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Cyprus to mull over Chagos decolonisation ‘litmus test’, AG says

Attorney-General Costas Clerides

By Evie Andreou and Elias Hazou

The legal service on Monday said that it would study in detail within the coming days the opinion of the International Court of Justice (ICJ) in The Hague, which found that the process of decolonisation of Mauritius was not lawfully completed when that country gained independence.

The United Kingdom is under an obligation to end its administration of the Chagos Archipelago as swiftly as possible, the court said.  The case is seen as a test of the legitimacy of deals struck between great powers and small states at the end of the colonial era, which could also include Cyprus.

The case raises the question whether it is legitimate, under international law, for Britain to use such territories as military bases. One of the 22 countries heard before the court was Cyprus with attorney-general Costas Clerides representing the island.

In his speech, he stressed the right to self-determination of a state, noting that colonialism is a violation of international law. The legal service said Monday that it would study in detail the opinion. In a written statement it also referred to the main points on more general issues raised in the ICJ opinion.

“There is no legal conclusion of an international convention, where one of the contracting parties is under the administration of the other party”, it said, adding that any legal implications of unlawful decolonisation, should be considered on the basis of the law as it is today, not on the day of the declaration of independence.

The assessment of the legal consequences of the continued administration of part of a country’s territory in cases where the decolonisation process has not been completed in accordance with international law should be made in the light of international law as it is today, and not as it did during cessation or the independence of the state concerned, the announcement said.

Another major point, according to the legal service, is that “the continued exercise of ground management by the former colonial power, which has not become part of the decolonisation, is a continuing illegal international act and must end as soon as possible”.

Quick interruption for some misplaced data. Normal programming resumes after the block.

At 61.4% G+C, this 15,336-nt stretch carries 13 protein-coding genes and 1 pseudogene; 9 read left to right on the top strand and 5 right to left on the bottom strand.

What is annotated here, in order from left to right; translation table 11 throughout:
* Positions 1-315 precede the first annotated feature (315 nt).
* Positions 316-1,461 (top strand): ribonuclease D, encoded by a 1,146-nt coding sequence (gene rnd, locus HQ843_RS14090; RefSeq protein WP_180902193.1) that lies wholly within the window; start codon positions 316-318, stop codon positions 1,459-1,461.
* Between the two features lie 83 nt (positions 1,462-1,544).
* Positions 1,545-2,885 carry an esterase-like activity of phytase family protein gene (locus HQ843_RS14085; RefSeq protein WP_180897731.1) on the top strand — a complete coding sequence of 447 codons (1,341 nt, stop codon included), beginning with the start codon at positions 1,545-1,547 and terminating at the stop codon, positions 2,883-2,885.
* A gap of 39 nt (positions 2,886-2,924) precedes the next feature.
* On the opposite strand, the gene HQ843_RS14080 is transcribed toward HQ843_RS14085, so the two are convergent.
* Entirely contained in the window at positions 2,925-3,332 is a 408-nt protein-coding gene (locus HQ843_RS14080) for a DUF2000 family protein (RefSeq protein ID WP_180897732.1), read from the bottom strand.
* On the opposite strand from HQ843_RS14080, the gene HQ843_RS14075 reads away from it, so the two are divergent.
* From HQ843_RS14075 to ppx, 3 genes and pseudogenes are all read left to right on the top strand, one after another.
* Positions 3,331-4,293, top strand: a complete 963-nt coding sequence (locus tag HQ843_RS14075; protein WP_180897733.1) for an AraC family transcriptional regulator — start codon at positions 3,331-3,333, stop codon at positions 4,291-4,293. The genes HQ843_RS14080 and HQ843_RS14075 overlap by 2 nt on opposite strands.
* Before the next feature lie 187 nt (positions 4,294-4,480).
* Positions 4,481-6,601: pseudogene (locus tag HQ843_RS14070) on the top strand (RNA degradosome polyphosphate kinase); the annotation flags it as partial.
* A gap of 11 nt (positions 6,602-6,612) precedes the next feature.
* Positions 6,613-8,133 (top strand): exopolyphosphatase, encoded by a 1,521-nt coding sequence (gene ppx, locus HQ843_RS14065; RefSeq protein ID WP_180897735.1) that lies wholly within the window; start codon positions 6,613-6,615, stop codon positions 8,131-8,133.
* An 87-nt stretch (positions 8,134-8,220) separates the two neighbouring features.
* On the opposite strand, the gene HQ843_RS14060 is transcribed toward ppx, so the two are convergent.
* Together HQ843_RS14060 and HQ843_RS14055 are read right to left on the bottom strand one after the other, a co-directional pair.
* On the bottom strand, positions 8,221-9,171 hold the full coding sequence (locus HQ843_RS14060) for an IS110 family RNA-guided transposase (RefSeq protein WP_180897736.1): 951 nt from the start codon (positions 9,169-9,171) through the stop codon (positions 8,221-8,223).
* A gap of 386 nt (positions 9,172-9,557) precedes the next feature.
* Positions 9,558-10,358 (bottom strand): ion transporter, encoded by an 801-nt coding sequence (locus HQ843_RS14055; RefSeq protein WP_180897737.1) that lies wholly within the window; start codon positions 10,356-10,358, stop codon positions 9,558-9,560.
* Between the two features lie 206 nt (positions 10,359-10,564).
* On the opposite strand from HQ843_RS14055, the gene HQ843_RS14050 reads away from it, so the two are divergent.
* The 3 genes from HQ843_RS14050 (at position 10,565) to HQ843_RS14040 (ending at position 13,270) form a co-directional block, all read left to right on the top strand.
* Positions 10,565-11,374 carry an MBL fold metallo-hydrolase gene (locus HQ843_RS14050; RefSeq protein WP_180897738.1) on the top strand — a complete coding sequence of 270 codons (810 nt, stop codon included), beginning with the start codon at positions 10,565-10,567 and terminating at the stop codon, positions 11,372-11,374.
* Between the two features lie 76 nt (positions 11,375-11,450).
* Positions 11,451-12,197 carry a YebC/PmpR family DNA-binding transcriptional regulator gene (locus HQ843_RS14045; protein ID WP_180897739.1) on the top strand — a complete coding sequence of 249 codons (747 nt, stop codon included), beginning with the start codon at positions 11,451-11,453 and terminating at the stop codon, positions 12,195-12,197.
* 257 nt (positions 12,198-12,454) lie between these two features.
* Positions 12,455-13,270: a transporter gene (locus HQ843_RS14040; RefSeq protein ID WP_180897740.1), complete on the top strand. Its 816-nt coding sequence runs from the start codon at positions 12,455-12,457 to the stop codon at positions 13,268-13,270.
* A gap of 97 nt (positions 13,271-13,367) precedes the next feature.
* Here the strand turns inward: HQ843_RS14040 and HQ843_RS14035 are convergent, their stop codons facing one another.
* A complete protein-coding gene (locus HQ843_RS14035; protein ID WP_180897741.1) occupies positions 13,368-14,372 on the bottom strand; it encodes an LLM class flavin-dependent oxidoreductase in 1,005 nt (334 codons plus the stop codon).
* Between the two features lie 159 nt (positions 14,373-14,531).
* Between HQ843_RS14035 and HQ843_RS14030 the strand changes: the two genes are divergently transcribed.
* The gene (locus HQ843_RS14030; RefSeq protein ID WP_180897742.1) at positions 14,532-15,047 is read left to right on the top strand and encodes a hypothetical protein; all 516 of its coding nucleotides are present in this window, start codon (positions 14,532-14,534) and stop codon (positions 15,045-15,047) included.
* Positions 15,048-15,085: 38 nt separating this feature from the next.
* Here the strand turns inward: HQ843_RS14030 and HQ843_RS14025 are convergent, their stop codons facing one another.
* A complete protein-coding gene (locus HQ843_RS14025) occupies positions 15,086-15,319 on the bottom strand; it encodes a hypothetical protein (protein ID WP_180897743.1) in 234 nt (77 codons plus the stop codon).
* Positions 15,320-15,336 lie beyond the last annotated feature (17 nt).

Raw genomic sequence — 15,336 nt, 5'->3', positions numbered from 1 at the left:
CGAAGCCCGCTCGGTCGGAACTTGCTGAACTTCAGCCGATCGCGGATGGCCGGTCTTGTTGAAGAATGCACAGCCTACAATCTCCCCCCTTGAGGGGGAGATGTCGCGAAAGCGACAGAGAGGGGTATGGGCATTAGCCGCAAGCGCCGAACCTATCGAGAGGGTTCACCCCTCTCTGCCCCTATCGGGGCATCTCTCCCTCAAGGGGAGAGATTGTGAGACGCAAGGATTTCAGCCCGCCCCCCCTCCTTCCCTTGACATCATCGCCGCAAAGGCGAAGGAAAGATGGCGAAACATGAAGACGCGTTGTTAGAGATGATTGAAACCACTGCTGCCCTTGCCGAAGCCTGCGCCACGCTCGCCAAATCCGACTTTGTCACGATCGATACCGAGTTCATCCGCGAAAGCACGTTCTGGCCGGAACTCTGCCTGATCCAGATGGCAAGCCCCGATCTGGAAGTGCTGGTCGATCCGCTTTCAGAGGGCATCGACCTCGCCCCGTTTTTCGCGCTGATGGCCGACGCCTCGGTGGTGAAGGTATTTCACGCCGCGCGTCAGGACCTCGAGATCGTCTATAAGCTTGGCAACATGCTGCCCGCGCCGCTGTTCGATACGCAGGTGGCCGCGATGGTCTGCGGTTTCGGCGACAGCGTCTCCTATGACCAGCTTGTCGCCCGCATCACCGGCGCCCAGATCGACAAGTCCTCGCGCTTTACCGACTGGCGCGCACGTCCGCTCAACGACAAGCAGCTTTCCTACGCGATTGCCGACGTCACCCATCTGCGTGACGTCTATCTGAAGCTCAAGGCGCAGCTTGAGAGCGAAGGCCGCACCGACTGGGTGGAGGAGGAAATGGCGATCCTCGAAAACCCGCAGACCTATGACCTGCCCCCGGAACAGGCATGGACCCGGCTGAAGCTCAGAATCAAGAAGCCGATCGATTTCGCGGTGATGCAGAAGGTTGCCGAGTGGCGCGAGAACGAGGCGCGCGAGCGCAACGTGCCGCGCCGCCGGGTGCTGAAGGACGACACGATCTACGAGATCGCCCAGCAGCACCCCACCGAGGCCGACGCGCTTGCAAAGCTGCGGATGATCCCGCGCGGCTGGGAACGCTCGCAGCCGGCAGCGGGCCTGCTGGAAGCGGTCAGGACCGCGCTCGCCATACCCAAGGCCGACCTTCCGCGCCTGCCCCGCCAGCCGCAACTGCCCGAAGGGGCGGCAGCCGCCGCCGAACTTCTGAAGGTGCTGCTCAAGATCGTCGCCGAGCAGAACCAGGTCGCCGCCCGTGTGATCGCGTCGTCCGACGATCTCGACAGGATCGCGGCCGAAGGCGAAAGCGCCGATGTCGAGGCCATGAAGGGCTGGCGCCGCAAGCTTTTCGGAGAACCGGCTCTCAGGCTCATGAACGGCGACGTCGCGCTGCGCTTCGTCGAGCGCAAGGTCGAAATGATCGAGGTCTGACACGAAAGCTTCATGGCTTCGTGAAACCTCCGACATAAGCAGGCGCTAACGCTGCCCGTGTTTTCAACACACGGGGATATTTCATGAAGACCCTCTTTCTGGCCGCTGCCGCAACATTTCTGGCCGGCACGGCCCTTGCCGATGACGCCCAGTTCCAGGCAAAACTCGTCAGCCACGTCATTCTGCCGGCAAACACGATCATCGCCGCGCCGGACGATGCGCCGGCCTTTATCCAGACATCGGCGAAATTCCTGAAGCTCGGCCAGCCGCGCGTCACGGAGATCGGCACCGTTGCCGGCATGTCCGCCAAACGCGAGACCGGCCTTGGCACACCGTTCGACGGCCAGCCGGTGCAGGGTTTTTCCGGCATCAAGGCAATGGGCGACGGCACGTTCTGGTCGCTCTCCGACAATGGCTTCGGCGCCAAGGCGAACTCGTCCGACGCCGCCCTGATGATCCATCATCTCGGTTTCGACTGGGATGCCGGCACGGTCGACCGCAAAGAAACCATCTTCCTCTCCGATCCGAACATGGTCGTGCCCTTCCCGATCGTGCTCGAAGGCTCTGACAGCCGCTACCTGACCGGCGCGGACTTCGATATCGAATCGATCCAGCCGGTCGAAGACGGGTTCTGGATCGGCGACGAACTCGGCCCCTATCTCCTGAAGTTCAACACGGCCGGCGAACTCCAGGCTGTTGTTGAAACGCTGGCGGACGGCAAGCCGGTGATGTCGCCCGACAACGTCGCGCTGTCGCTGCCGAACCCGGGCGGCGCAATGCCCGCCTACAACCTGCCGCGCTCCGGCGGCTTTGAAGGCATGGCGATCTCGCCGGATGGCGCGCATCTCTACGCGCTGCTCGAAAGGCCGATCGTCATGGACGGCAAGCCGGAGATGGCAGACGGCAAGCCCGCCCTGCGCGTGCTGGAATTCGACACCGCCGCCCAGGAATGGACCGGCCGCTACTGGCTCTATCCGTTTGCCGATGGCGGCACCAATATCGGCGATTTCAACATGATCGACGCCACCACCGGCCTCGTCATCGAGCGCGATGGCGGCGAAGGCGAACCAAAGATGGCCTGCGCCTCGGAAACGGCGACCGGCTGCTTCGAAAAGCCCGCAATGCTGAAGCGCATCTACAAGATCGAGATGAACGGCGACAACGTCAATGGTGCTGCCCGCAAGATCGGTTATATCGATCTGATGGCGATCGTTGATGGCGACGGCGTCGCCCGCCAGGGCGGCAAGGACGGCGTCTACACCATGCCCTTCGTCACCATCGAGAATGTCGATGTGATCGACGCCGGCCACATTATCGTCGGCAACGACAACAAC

The legal services also noted the point referring to the obligation to recognise the right to self-determination. This, it said, “is an obligation owed to the international community, and consequently all states have to cooperate with the United Nations in this direction”.

Speaking earlier to the Cyprus News Agency, Clerides said the successful outcome of the case would be a serious legal weapon, noting that “the right to self-determination is and will always be respected and inalienable regardless of the circumstances which exist at the time countries gain their independence.”

A Foreign Office spokesperson told UK media: “This is an advisory opinion, not a judgment. Of course, we will look at the detail of it carefully. The defence facilities on the British Indian Ocean Territory help to protect people here in Britain and around the world from terrorist threats, organised crime and piracy.”

The ICJ, the principal judicial organ of the United Nations, said also that is was of the opinion that all member states “are under an obligation to co-operate with the United Nations in order to complete the decolonisation of Mauritius.”

The court effectively backed Mauritius in a colonial-era dispute over the Chagos Islands, saying Britain’s handling of decolonisation and the displacement of islanders from the Indian Ocean archipelago had been unlawful.

After gaining the islands in the early 1970s, Britain evicted almost 2,000 residents to Mauritius and the Seychelles to make way for the US military base on the island of Diego Garcia.

Reading a summary of a the 14-member tribunal’s decision, Presiding Judge Abdulqawi Yusuf said Britain was “under obligation to bring to an end the administration of Chagos Islands as rapidly as possible.”

The UN General Assembly has asked the court in February 2017 to weigh in on whether the process has been concluded lawfully.

During court hearings, Mauritius said it had been forced to relinquish the remote archipelago to gain independence from Britain during the decolonisation process. Britain maintained that Mauritius had given up the islands willingly.

The court found the agreement between Britain and Mauritius at the time had not been “based on the free and genuine expression of the will of the people concerned” and thus did not comply with standards for self-determination.

It noted that “the peoples of non-self-governing territories are entitled to exercise their right to self-determination in relation to their territory as a whole, the integrity of which must be respected by the administering Power. It follows that any detachment by the administering Power of part of a non-self-governing territory, unless based on the freely expressed and genuine will of the people of the territory concerned, is contrary to the right to self-determination.”

Citing the UN body of law as formulated in Security Council resolutions, the ICJ concluded that, as a result of the Chagos Archipelago’s “unlawful detachment and its incorporation into a new colony, known as the BIOT, the process of decolonisation of Mauritius was not lawfully completed when Mauritius acceded to independence in 1968.”

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